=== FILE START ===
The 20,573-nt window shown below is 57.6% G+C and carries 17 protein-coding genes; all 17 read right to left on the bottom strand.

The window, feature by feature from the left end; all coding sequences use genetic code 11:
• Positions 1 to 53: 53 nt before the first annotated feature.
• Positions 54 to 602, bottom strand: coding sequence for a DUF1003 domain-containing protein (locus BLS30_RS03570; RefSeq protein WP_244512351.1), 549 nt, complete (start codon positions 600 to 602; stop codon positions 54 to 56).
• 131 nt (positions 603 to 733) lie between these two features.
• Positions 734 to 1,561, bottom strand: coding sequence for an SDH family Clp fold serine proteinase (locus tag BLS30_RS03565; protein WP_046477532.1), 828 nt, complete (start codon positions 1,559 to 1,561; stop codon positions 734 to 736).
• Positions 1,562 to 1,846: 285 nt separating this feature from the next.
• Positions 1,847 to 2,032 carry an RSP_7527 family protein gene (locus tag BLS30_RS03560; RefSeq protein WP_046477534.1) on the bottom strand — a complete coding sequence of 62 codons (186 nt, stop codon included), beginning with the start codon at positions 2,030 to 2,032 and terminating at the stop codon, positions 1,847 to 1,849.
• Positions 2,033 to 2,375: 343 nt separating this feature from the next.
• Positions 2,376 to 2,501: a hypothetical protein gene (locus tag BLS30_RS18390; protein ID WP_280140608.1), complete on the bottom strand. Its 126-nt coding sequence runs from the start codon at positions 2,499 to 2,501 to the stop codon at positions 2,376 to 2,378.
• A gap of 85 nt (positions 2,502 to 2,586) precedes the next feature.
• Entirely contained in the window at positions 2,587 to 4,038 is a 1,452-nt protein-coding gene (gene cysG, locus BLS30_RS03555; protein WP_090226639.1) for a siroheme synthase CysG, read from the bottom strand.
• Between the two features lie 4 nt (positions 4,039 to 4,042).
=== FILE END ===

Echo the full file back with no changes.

The 20,573-nt window shown below is 57.6% G+C and carries 17 protein-coding genes; all 17 read right to left on the bottom strand.

The window, feature by feature from the left end; all coding sequences use genetic code 11:
• Positions 1 to 53: 53 nt before the first annotated feature.
• Positions 54 to 602, bottom strand: coding sequence for a DUF1003 domain-containing protein (locus BLS30_RS03570; RefSeq protein WP_244512351.1), 549 nt, complete (start codon positions 600 to 602; stop codon positions 54 to 56).
• 131 nt (positions 603 to 733) lie between these two features.
• Positions 734 to 1,561, bottom strand: coding sequence for an SDH family Clp fold serine proteinase (locus tag BLS30_RS03565; protein WP_046477532.1), 828 nt, complete (start codon positions 1,559 to 1,561; stop codon positions 734 to 736).
• Positions 1,562 to 1,846: 285 nt separating this feature from the next.
• Positions 1,847 to 2,032 carry an RSP_7527 family protein gene (locus tag BLS30_RS03560; RefSeq protein WP_046477534.1) on the bottom strand — a complete coding sequence of 62 codons (186 nt, stop codon included), beginning with the start codon at positions 2,030 to 2,032 and terminating at the stop codon, positions 1,847 to 1,849.
• Positions 2,033 to 2,375: 343 nt separating this feature from the next.
• Positions 2,376 to 2,501: a hypothetical protein gene (locus tag BLS30_RS18390; protein ID WP_280140608.1), complete on the bottom strand. Its 126-nt coding sequence runs from the start codon at positions 2,499 to 2,501 to the stop codon at positions 2,376 to 2,378.
• A gap of 85 nt (positions 2,502 to 2,586) precedes the next feature.
• Entirely contained in the window at positions 2,587 to 4,038 is a 1,452-nt protein-coding gene (gene cysG, locus BLS30_RS03555; protein WP_090226639.1) for a siroheme synthase CysG, read from the bottom strand.
• Between the two features lie 4 nt (positions 4,039 to 4,042).